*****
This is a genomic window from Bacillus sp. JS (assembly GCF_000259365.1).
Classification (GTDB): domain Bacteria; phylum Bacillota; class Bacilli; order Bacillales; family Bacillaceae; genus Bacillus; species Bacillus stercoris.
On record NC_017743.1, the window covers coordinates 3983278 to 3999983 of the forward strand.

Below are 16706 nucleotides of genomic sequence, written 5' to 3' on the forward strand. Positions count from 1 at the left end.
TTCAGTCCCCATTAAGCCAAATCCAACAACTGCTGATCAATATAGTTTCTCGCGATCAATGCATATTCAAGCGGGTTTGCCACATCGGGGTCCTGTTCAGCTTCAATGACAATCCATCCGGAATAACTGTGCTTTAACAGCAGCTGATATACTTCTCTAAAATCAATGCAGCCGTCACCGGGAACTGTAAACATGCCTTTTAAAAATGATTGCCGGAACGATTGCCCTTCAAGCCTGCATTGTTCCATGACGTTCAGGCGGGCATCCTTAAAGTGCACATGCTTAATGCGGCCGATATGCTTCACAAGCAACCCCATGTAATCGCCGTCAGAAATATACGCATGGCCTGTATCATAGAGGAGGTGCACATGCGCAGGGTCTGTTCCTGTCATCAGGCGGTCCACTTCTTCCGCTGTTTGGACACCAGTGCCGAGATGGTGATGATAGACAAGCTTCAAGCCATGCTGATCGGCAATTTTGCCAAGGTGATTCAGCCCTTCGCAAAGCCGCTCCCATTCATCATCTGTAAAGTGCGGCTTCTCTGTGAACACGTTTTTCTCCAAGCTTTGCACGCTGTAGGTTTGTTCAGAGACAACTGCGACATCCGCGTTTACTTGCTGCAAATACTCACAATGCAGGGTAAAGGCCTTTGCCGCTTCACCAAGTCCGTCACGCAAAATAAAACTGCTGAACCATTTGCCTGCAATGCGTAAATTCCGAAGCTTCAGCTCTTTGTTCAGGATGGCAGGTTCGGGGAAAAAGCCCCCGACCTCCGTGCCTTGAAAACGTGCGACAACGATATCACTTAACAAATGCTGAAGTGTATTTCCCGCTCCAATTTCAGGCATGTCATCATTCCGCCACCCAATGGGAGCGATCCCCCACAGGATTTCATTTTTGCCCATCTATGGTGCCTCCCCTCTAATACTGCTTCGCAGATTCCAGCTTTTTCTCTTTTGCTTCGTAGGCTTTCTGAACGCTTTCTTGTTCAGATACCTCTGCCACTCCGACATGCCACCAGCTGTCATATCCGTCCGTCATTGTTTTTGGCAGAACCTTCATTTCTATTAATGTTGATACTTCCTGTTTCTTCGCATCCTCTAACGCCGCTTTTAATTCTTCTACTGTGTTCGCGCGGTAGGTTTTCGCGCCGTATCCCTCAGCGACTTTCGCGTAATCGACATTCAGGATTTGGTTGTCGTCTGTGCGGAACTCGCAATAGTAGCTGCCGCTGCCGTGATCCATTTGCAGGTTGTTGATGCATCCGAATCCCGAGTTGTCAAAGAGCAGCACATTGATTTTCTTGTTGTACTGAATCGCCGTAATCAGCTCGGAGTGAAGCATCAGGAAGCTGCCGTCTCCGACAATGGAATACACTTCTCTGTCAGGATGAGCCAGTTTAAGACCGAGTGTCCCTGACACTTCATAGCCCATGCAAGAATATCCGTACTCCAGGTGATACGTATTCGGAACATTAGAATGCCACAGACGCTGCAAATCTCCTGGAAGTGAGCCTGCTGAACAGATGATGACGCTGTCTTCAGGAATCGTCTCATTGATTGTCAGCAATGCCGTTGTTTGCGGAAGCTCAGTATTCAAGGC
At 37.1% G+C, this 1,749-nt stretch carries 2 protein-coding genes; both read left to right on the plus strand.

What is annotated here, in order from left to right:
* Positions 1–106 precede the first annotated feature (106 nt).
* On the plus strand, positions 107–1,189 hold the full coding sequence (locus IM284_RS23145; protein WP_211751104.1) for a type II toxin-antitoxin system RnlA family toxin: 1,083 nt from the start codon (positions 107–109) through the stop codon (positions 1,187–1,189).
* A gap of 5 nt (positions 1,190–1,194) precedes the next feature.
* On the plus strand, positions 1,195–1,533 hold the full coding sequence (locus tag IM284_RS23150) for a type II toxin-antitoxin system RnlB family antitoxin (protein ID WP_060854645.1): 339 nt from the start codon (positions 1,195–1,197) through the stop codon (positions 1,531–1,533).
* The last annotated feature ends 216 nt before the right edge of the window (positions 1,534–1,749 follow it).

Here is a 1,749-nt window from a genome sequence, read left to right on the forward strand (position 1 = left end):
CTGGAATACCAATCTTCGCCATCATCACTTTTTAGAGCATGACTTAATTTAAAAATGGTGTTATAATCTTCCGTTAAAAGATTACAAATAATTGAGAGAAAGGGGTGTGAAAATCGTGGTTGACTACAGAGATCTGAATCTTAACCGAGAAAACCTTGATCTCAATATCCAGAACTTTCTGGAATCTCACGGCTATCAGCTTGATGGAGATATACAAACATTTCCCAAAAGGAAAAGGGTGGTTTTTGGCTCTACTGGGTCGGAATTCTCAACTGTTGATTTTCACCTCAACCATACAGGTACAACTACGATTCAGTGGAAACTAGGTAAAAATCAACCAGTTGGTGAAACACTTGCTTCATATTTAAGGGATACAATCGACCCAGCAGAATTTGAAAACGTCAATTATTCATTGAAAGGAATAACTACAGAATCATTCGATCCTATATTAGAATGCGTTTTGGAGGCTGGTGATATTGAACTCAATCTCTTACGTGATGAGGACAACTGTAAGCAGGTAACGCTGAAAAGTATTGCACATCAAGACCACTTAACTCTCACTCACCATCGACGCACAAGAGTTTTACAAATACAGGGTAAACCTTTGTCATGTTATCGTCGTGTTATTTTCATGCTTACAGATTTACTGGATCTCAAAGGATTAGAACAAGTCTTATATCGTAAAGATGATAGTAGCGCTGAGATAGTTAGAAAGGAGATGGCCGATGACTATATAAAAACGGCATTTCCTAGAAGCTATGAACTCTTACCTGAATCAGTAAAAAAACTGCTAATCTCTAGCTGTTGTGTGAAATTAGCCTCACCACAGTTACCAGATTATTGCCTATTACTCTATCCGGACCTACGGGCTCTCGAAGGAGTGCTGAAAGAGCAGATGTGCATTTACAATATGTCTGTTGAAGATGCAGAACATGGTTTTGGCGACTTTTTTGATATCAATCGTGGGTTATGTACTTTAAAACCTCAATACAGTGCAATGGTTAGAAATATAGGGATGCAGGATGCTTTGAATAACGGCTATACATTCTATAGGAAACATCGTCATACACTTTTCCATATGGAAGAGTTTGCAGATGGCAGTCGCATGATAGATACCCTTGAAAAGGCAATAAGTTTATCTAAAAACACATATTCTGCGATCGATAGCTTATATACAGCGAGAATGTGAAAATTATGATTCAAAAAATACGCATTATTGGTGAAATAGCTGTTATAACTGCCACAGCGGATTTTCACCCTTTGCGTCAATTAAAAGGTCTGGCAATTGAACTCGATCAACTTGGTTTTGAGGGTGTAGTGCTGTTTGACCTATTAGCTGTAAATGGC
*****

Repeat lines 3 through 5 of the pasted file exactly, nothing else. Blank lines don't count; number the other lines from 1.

On record NC_017743.1, the window covers coordinates 3983278 to 3999983 of the forward strand.

Below are 16706 nucleotides of genomic sequence, written 5' to 3' on the forward strand. Positions count from 1 at the left end.
TTCAGTCCCCATTAAGCCAAATCCAACAACTGCTGATCAATATAGTTTCTCGCGATCAATGCATATTCAAGCGGGTTTGCCACATCGGGGTCCTGTTCAGCTTCAATGACAATCCATCCGGAATAACTGTGCTTTAACAGCAGCTGATATACTTCTCTAAAATCAATGCAGCCGTCACCGGGAACTGTAAACATGCCTTTTAAAAATGATTGCCGGAACGATTGCCCTTCAAGCCTGCATTGTTCCATGACGTTCAGGCGGGCATCCTTAAAGTGCACATGCTTAATGCGGCCGATATGCTTCACAAGCAACCCCATGTAATCGCCGTCAGAAATATACGCATGGCCTGTATCATAGAGGAGGTGCACATGCGCAGGGTCTGTTCCTGTCATCAGGCGGTCCACTTCTTCCGCTGTTTGGACACCAGTGCCGAGATGGTGATGATAGACAAGCTTCAAGCCATGCTGATCGGCAATTTTGCCAAGGTGATTCAGCCCTTCGCAAAGCCGCTCCCATTCATCATCTGTAAAGTGCGGCTTCTCTGTGAACACGTTTTTCTCCAAGCTTTGCACGCTGTAGGTTTGTTCAGAGACAACTGCGACATCCGCGTTTACTTGCTGCAAATACTCACAATGCAGGGTAAAGGCCTTTGCCGCTTCACCAAGTCCGTCACGCAAAATAAAACTGCTGAACCATTTGCCTGCAATGCGTAAATTCCGAAGCTTCAGCTCTTTGTTCAGGATGGCAGGTTCGGGGAAAAAGCCCCCGACCTCCGTGCCTTGAAAACGTGCGACAACGATATCACTTAACAAATGCTGAAGTGTATTTCCCGCTCCAATTTCAGGCATGTCATCATTCCGCCACCCAATGGGAGCGATCCCCCACAGGATTTCATTTTTGCCCATCTATGGTGCCTCCCCTCTAATACTGCTTCGCAGATTCCAGCTTTTTCTCTTTTGCTTCGTAGGCTTTCTGAACGCTTTCTTGTTCAGATACCTCTGCCACTCCGACATGCCACCAGCTGTCATATCCGTCCGTCATTGTTTTTGGCAGAACCTTCATTTCTATTAATGTTGATACTTCCTGTTTCTTCGCATCCTCTAACGCCGCTTTTAATTCTTCTACTGTGTTCGCGCGGTAGGTTTTCGCGCCGTATCCCTCAGCGACTTTCGCGTAATCGACATTCAGGATTTGGTTGTCGTCTGTGCGGAACTCGCAATAGTAGCTGCCGCTGCCGTGATCCATTTGCAGGTTGTTGATGCATCCGAATCCCGAGTTGTCAAAGAGCAGCACATTGATTTTCTTGTTGTACTGAATCGCCGTAATCAGCTCGGAGTGAAGCATCAGGAAGCTGCCGTCTCCGACAATGGAATACACTTCTCTGTCAGGATGAGCCAGTTTAAGACCGAGTGTCCCTGACACTTCATAGCCCATGCAAGAATATCCGTACTCCAGGTGATACGTATTCGGAACATTAGAATGCCACAGACGCTGCAAATCTCCTGGAAGTGAGCCTGCTGAACAGATGATGACGCTGTCTTCAGGAATCGTCTCATTGATTGTCAGCAATGCCGTTGTTTGCGGAAGCTCAGTATTCAAGGC